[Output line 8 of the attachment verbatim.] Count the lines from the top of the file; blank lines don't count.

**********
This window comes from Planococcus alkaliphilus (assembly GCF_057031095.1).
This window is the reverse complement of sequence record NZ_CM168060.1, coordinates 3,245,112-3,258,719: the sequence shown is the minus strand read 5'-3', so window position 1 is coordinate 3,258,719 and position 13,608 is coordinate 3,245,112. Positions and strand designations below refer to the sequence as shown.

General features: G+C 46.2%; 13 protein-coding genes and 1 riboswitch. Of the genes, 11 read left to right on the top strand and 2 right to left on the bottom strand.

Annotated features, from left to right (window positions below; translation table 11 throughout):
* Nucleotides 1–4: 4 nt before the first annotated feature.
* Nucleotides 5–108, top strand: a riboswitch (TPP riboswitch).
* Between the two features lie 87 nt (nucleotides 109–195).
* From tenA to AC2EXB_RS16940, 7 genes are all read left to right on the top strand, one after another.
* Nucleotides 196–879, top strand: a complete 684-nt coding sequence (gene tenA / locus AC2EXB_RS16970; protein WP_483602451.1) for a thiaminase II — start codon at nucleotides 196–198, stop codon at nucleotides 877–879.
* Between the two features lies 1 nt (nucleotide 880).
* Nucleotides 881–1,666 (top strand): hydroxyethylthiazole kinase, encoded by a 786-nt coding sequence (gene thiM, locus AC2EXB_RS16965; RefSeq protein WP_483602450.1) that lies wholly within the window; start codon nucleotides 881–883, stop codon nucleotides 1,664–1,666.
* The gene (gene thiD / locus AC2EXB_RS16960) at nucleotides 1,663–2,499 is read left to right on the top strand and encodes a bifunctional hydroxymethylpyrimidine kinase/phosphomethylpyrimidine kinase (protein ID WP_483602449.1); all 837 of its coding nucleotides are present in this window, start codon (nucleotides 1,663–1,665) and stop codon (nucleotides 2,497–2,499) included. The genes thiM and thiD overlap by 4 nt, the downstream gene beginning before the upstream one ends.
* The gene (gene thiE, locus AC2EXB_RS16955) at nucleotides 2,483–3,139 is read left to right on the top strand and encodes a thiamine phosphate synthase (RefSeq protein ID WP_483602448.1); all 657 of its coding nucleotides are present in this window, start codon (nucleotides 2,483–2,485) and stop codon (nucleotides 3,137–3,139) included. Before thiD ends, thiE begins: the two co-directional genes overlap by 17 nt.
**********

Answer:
* From tenA to AC2EXB_RS16940, 7 genes are all read left to right on the top strand, one after another.